You’ve just finished an exhausting work trip in Zurich and cannot wait to board the flight to Gatwick…only to realize you didn’t have the time to shop for those Swiss chocolates and cheeses your family was more excited to receive than you yourself!

Or you’ve been saving up to buy the Louis Vuitton bag from the Singapore Duty Free because you’ve been told it’s the cheapest airport to buy luxury items… come to think of it, why, when and how did airports become a key retail hub?

Airports no longer only cater to the business of flying passengers. Global duty free & travel retail sales increased 12.9% year-on-year in 2018 to US$78.96 billion, according to travel retail research company Generation Research. Fragrances & Cosmetics, Wines & Spirits and Fashion & Accessories are the biggest selling categories with particularly high rates of growth being noticed in the fragrances and cosmetics market.

Everyday duty free and retail shops see different types of travelers – the serious shoppers who check in hours before their flight, the business ones who have time constraints and then the window shoppers who just like to have a look around. Whilst some passengers make pre-planned purchases, other members of these “captive audiences” often end up making impulse, sometimes unnecessary purchases that are fueled by factors such as free or no time, discounts and tax-free status or simply boredom.

The advent of private operators and infrastructural improvements has encouraged retailers to identify and maximize the opportunity within this space. Brands are now exploring a more creative way to become a part of the traveler’s journey. They are competing for traveler attention and customer engagement on both the shop-floor through formats such as pop-up shops or experiential zones and airport exclusive product lines as well as by building customer relationship strategies. The worldwide passenger traffic increased once again in 2017 by 6.6% which results in more footfall for these retailers who are now choosing to swap the high-street for the terminal.

As the concept of ‘aerotropolis’ – whereby airports increasingly come to resemble microcosmic town centres continues to gain traction, we should expect more of the same town-to-terminal rates of relocation.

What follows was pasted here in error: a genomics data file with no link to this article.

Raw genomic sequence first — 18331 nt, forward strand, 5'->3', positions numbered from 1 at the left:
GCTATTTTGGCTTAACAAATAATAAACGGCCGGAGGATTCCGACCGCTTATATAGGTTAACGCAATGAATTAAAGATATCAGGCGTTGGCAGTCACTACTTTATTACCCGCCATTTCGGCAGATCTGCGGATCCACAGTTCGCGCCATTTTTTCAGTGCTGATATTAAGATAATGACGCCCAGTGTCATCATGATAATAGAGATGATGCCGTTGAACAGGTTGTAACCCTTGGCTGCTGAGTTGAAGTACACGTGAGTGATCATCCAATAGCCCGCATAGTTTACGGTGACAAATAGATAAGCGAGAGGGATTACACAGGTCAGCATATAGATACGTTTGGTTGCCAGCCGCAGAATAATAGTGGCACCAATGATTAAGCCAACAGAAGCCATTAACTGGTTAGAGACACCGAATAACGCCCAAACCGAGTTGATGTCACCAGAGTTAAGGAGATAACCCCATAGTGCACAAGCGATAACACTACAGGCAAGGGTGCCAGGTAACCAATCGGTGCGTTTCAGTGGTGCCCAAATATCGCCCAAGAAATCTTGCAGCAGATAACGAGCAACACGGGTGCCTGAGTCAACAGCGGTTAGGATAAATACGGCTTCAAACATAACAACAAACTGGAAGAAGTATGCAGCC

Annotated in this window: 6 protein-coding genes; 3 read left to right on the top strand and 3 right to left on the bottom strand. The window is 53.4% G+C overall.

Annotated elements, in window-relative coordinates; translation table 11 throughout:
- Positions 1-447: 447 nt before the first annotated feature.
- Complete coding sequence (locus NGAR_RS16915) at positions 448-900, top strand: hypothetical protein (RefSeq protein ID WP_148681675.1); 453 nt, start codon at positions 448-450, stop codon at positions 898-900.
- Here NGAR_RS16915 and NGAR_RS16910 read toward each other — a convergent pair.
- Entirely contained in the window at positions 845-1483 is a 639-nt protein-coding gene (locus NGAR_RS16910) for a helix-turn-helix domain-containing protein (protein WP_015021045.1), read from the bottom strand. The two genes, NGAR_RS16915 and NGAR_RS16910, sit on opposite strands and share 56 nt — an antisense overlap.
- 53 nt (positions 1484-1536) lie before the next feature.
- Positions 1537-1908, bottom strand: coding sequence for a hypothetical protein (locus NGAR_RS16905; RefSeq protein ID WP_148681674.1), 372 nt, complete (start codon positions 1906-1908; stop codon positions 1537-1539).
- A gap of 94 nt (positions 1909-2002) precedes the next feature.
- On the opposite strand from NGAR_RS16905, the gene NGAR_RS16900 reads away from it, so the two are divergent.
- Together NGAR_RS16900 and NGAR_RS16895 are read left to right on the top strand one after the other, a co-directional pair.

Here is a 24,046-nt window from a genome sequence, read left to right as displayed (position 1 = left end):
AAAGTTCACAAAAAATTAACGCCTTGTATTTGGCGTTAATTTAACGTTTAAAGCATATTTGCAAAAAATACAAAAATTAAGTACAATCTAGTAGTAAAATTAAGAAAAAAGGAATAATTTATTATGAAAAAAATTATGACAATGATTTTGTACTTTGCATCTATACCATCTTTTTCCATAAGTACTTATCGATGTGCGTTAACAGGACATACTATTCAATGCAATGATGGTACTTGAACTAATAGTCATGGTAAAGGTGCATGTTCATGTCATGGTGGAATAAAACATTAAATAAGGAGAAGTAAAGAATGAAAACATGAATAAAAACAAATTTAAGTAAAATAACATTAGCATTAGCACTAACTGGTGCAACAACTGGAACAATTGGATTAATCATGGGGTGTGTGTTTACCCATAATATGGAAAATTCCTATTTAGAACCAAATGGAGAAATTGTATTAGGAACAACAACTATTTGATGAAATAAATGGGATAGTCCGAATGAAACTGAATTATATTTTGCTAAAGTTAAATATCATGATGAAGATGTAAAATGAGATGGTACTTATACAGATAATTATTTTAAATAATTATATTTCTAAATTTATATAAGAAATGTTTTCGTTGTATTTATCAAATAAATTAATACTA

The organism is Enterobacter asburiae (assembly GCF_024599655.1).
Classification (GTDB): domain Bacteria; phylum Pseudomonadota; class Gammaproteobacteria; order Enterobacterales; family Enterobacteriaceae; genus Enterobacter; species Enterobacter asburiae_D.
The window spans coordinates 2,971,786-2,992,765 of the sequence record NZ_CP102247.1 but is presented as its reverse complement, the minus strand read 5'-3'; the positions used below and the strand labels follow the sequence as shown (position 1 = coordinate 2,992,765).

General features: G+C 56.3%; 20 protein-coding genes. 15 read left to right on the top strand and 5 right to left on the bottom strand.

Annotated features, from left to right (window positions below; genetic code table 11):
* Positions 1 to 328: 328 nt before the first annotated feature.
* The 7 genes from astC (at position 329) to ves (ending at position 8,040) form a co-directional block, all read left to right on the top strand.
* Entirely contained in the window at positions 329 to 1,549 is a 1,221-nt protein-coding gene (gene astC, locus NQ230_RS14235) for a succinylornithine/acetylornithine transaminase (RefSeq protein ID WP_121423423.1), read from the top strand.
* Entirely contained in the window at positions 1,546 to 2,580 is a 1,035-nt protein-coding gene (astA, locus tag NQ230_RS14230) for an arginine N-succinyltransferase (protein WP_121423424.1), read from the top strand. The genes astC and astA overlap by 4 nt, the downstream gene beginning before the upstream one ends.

Change in consumer behavior such as preference for digital and technical advancements has resulted in travel retail become more personalized and differentiated. While on-ground progress is being made, in-flight retail is also gaining relevance and importance.

KrisShop, Singapore Airlines flagship retailer, recently launched an omnichannel brand, shifting from being outsourced concessionaire focusing principally on inflight retail and sales to an omnichannel e-retailer, fully supported by all the shareholders’ resources. Be it a desktop, IFE screen or brick and mortar store, the idea is to simplify the customers shopping experience.

Similarly, FrontM plugs into IFE and airline app channels to bring its airport duty free, merchandise and e-commerce partners into the airlines. With FrontM, opening the airline to a wider retail ecosystem is a quick transformation. Our recommendation and personalization engine further drives targeting for increased conversion. We can support the best bits of inflight duty free – direct engagement and personal service, but we also go further, by viewing time in flight as a good time to browse selections of duty free goods much broader than those carried on board.

Follow us as we will be writing about how we do this differently and what results we are achieving doing so.

Shagun Sahni

Author Shagun Sahni

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